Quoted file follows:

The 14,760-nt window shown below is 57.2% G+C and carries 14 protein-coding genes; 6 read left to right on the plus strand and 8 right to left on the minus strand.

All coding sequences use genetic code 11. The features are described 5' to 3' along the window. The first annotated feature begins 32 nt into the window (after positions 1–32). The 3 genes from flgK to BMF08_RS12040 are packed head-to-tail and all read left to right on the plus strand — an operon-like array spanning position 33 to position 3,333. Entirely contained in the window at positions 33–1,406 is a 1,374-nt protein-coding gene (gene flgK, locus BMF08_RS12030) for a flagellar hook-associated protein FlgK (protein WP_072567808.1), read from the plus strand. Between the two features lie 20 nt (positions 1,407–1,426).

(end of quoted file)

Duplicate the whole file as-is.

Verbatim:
The 14,760-nt window shown below is 57.2% G+C and carries 14 protein-coding genes; 6 read left to right on the plus strand and 8 right to left on the minus strand.

All coding sequences use genetic code 11. The features are described 5' to 3' along the window. The first annotated feature begins 32 nt into the window (after positions 1–32). The 3 genes from flgK to BMF08_RS12040 are packed head-to-tail and all read left to right on the plus strand — an operon-like array spanning position 33 to position 3,333. Entirely contained in the window at positions 33–1,406 is a 1,374-nt protein-coding gene (gene flgK, locus BMF08_RS12030) for a flagellar hook-associated protein FlgK (protein WP_072567808.1), read from the plus strand. Between the two features lie 20 nt (positions 1,407–1,426).